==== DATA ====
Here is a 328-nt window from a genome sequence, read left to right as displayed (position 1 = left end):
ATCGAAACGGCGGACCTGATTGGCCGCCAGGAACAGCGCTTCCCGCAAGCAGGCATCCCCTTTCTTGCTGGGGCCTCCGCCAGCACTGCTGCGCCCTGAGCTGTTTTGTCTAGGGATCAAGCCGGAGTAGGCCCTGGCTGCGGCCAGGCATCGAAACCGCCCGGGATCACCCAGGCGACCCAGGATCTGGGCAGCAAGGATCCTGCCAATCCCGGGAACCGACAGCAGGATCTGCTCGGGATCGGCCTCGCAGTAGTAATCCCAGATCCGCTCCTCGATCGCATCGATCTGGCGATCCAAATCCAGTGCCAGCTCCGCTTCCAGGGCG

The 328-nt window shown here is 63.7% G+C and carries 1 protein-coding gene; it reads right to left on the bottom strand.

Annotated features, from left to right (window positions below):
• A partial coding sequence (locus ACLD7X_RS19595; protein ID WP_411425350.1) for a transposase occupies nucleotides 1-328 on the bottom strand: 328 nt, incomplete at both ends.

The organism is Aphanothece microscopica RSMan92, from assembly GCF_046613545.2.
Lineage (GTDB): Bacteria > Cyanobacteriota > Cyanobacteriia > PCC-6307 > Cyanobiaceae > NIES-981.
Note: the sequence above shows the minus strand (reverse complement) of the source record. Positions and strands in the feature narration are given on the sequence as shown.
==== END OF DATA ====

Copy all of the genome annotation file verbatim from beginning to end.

Here is a 328-nt window from a genome sequence, read left to right as displayed (position 1 = left end):
ATCGAAACGGCGGACCTGATTGGCCGCCAGGAACAGCGCTTCCCGCAAGCAGGCATCCCCTTTCTTGCTGGGGCCTCCGCCAGCACTGCTGCGCCCTGAGCTGTTTTGTCTAGGGATCAAGCCGGAGTAGGCCCTGGCTGCGGCCAGGCATCGAAACCGCCCGGGATCACCCAGGCGACCCAGGATCTGGGCAGCAAGGATCCTGCCAATCCCGGGAACCGACAGCAGGATCTGCTCGGGATCGGCCTCGCAGTAGTAATCCCAGATCCGCTCCTCGATCGCATCGATCTGGCGATCCAAATCCAGTGCCAGCTCCGCTTCCAGGGCG

The 328-nt window shown here is 63.7% G+C and carries 1 protein-coding gene; it reads right to left on the bottom strand.

Annotated features, from left to right (window positions below):
• A partial coding sequence (locus ACLD7X_RS19595; protein ID WP_411425350.1) for a transposase occupies nucleotides 1-328 on the bottom strand: 328 nt, incomplete at both ends.

The organism is Aphanothece microscopica RSMan92, from assembly GCF_046613545.2.
Lineage (GTDB): Bacteria > Cyanobacteriota > Cyanobacteriia > PCC-6307 > Cyanobiaceae > NIES-981.
Note: the sequence above shows the minus strand (reverse complement) of the source record. Positions and strands in the feature narration are given on the sequence as shown.